Written by Jiayi Gu
BA3 Pen & Inc studio explored numerous fabulous buildings and public space during their study tours in Copenhagen Denmark and Malmo Sweden. The cities were characterized by their clean, comfortable, and humanistic urban design, with striking modern architecture and active public spaces throughout. This trip provided the students with a firsthand experience of excellent architecture and urban design in the Nordic region.
Under the guidance of four tutors, fourteen students visited a diverse range of buildings, including the uniquely designed expressionist Grundtvigs Church, Jorn Utzon’s stunning Bagsværd Church with its beautiful curved roof, the practical and aesthetically pleasing Nordhaven – BIG HQ, the Faculty of Health and Medical Sciences at the University of Copenhagen, the impressive Copenhagen Opera House, and the massive Copenhill. The group also explored a variety of public spaces and communities, such as the fascinating and innovative Superkilen Park and the Skogskyrkogården, which has been listed as a World Heritage site. Additionally, they visited several exhibitions at the Steen Eiler Rasmussen statue, Louisiana Museum of Modern Art, Malmo Konsthall, and Copenhagen Contemporary. The exhibitions and museums themselves were also quite impressive.
Overall, the trip was not only a fulfilling component of the studio course, but also a means of rapidly expanding horizons. In the second semester, students will design public-realm and residential buildings in Huyton Village Center, and the experiences gained during this trip will undoubtedly serve as valuable reference points for their upcoming project.
The studio team would like to thank Bjarke Ingels Group for the fantastic tour of their Nordhaven HQ site which is six months off completion.
For the 2022/23 Pen & Inc field trip we went to Copenhagen for four days – including a day trip across to Malmo. On the first day, after arriving, we went up to the top of the University Mærsk Tower, which had amazing views over Copenhagen. After this, we spent the afternoon at the site for Bjarke Ingles new offices, which was definitely the highlight of the day for everyone. We got to see the project six months off competition, allowing us to appreciate all of the smaller details that go into the fruition of a project. The site manager showed us around, talking through any of the bigger issues they had and their ambitions for how they’re going to use it.
After this we made our way towards the Opera house and the Royal Danish Acadmey on the water taxi which allowed our feet a rest and provided a slower, but more scenic route. The exhibtion at the Royal Danish Architecture school explored different ways design can improve well-being, partly by changing our behaviour. It spotlighted methods such as, furniture design, textiles and fashion as tools for this. In the evening, we headed to the meat-packing district which was filled with up-and-coming resturants and bars.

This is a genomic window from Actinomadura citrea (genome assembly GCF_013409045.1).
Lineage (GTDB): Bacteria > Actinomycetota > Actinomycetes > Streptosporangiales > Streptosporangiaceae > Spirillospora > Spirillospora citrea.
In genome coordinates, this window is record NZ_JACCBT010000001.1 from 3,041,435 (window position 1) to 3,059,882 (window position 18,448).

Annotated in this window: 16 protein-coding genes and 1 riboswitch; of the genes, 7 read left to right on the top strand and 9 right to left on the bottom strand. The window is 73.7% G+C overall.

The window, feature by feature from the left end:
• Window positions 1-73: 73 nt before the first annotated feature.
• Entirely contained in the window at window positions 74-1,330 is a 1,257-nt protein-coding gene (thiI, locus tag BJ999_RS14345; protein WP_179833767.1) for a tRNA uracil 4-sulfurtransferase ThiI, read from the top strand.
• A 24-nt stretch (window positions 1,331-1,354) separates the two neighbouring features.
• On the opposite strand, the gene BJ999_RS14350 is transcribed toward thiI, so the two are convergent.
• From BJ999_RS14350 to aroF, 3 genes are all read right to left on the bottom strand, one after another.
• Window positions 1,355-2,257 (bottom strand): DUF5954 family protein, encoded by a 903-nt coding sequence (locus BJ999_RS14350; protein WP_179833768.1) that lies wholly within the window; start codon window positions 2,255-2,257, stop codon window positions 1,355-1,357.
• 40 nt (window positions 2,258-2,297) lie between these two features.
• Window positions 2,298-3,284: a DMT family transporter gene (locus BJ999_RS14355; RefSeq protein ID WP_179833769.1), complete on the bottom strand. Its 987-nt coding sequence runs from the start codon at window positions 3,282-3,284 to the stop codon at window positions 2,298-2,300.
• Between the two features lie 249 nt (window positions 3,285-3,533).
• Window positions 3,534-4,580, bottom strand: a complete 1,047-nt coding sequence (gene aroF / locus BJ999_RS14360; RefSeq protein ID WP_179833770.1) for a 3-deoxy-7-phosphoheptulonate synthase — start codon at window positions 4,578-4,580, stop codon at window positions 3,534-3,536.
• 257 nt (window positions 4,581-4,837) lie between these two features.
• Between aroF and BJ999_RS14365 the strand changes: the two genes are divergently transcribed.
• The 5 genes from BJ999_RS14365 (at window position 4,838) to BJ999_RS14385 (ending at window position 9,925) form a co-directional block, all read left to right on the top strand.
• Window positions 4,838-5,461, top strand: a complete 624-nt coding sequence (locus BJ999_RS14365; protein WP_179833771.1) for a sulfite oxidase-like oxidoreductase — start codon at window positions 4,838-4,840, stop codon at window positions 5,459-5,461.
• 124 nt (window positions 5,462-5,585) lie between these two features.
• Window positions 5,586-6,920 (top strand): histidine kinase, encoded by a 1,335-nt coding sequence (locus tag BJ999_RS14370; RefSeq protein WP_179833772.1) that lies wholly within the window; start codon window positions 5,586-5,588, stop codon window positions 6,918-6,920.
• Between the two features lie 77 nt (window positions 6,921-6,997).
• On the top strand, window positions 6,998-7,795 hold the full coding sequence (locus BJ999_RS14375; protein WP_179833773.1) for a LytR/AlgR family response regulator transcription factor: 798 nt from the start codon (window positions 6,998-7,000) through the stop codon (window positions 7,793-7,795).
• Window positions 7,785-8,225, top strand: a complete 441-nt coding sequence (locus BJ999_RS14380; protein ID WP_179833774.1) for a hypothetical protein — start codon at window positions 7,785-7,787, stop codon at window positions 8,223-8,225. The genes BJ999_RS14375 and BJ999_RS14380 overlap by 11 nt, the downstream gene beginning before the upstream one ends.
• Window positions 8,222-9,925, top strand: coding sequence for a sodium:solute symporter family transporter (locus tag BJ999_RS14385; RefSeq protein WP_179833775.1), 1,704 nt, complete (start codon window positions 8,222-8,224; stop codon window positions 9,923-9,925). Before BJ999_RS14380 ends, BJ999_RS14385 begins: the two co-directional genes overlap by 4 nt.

On the second day we met at Superkilen, a key example of public realm, which used colour on the ground and play objects that represented the different cultures within Denmark. We then ventured further out of the city and visited two beautiful but very different churches. The first, Grundtvig’s expressionist Church, made solely out of brick, but with classical gothic features. The second, a Lutherian church, Bagsværd designed by Jorn Utzen in 1976 was unassuming in form from the outside, but on the inside defined by a heavy concrete, curved ceiling over the alter and pews. The last place we visited was the Louisiana Museum of Modern Art, which aside from the awe inspiring art collection and diverse range of exhibitions, the modern extension which sprawled across the plot was a site in-itself.
For the penultimate day we travelled by train across the Oresund Bridge to Malmö and started off our visit with the Malmo Museum of Modern art and the Konsthall art gallery. The exhibition space of the Malmo Konsthall was particularly inspiring, lit with lots of natural lighting and the pitched roofs of colourful terraces stretching along the skylight. The newly opened exhibition Flight was free to enter and hugely busy. We then made our way to the East cemetry, ‘Östra kyrkogården’, which was designed by the architect Sigurd Lewerentz. This large plot of land, organised into a carefully thought out arrangement also featured a striking bell tower, flower shop and a pair of chapels. The bell tower was built up on a mound of land, emphasising it’s significance.
On the last day we met up at Copenhill, the well-known Bjarke Ingles energy plant with a dry ski slope atop. At the very top we were able to admire a different view of Copenhagen and see some people braving the slope. Just along from here was the Copenhagen Contemporary, located in a quiet industrial estate. This was a really inspiring visit and the exhibition ‘Children’s Games’ by Francis Alÿs was particularly relevant to our current project. It explored how different children across the globe, made their own of spaces for play. For the rest of the afternoon, being our last, we were free to explore the centre of Copenhagen before flying back to Liverpool that evening.
In a short amount of time, we managed to experience so many different areas of Copenhagen – even some of Sweden – and explored many different buildings, exhibtions and inspring spaces. This also meant we averaged more than 20,000 steps a day!
By Eleanor Ventress-Burke @ellasportfolio